The first point of interest for the day was of course the Dal lake. It was pretty nearby, and riding alongside it was a very unique experience. The road is kept in top condition, and traffic flows properly. We just kept on riding till we get bored, and then moved back after a while.

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There are lots of points in Dal lake where one can take a Shikara ride. They have some predefined rates for 30 minutes, 45 minutes and 60 minutes ride. Some petty points are covered in the itinerary. Whenever we came to halt to review the offerings, the Shikara drivers would flock in our direction for getting us take a ride in their Shikara. This hard selling thinned once we moved ahead to lesser touristy patch of Dal lake. Most of the tourist live at areas which is at one point of Dal lake, and so most of the taxi stands make a killing there. Once you move ahead with the Dal lake at your left side, the number of tourists as well as touts reduce substantially.

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Srinagar is famous for its gardens as well. When Mughals ruled Srinagar, they created many gardens for their many wives. Now even though such lavish lifestyle is long gone, the luxuries continue in the form of those gardens. The government has done a real nice job in preserving the gardens in their glory. We had passed a few such names while our ride by the Dal lake. We went it one such garden ‘Nishat baagh’ which is situated right on the Dal lake road. They have a good parking available right outside, and the entrance charges a little fee.

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The garden is having a step like structure, where there are long lawns sprinkled with sections of colourful bushes. There is hardly any garbage or even fallen leaf to be seen, such is the level of maintainance.

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There is a line of fountains that looked as if it was in use, but it was not on at that time.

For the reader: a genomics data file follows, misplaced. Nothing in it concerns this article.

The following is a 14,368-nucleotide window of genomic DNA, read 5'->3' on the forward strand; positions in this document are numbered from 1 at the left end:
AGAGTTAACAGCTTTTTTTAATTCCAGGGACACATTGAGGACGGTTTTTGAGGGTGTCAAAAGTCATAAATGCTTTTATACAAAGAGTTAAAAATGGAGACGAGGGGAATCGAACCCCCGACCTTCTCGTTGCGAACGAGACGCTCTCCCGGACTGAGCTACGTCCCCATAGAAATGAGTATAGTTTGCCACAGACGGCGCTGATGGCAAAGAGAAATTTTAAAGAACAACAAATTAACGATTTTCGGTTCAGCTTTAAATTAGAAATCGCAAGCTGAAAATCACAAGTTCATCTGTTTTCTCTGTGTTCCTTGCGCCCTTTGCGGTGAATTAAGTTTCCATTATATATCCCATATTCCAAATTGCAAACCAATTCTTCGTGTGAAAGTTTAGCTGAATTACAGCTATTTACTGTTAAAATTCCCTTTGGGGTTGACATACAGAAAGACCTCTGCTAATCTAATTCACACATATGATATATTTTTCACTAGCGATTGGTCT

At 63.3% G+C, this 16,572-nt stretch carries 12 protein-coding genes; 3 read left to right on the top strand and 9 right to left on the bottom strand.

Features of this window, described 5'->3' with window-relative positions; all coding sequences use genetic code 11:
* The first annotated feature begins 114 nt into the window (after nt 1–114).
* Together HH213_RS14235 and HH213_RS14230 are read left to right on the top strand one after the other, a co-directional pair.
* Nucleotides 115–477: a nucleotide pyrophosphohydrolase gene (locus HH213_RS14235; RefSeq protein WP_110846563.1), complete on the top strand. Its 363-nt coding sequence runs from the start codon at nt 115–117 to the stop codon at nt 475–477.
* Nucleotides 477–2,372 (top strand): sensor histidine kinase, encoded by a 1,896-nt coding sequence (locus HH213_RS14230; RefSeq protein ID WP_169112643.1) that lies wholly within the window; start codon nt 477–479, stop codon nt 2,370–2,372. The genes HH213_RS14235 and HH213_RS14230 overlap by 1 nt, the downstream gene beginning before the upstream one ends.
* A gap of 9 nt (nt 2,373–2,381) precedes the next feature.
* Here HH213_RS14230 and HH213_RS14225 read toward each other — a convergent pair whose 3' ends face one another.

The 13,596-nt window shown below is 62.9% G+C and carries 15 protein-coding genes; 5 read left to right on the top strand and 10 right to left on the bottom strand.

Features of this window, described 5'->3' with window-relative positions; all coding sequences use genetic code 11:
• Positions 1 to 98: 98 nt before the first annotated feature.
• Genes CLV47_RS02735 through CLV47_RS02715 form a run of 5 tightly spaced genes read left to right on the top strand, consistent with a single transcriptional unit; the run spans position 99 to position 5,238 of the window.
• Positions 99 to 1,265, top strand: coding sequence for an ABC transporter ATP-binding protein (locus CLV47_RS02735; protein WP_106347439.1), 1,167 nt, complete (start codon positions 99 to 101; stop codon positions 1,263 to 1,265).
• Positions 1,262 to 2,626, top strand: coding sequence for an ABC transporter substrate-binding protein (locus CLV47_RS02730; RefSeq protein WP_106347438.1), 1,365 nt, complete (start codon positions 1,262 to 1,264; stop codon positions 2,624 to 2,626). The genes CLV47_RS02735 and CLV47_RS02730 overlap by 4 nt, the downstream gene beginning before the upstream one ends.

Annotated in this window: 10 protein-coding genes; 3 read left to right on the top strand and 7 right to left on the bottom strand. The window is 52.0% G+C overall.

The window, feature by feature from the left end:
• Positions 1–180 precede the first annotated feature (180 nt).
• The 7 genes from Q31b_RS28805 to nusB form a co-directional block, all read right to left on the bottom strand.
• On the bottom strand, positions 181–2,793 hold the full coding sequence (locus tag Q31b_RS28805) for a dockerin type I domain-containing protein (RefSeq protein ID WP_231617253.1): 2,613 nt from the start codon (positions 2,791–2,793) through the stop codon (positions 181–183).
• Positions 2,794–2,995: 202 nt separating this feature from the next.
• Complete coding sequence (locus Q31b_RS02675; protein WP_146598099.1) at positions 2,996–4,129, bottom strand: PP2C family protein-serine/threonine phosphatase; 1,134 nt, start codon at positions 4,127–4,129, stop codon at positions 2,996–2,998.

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There were some flowers which I saw the first time. Flowers as big as as my palm’s cup and still protruding out.

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The really tall trees are situated at the last level of the baagh. They are SO tall, it is unbelievable to see them in person. It was as if the Avatar’s home tree was based on such trees.

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Strolling through Nishant bagh was very relaxing. No wonder Mughals preferred their wives do rounds of such gardens than to put up with their complex from other wives!

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After we got out of the garden, the next item on agenda was to take a Shikara ride. The sky was looking gloomier that it did in morning, but we hoped that it wouldn’t rain. Riding through mud was not something I was looking forward to, so we hoped our hearts that it wouldn’t rain. But the rains arrived with great valor, and poured their hearts out. We were riding in a Shikara, hands and feet snuck inside the boat like a turtle. The enthusiastic boats man was doing his job of guiding and advertising very well.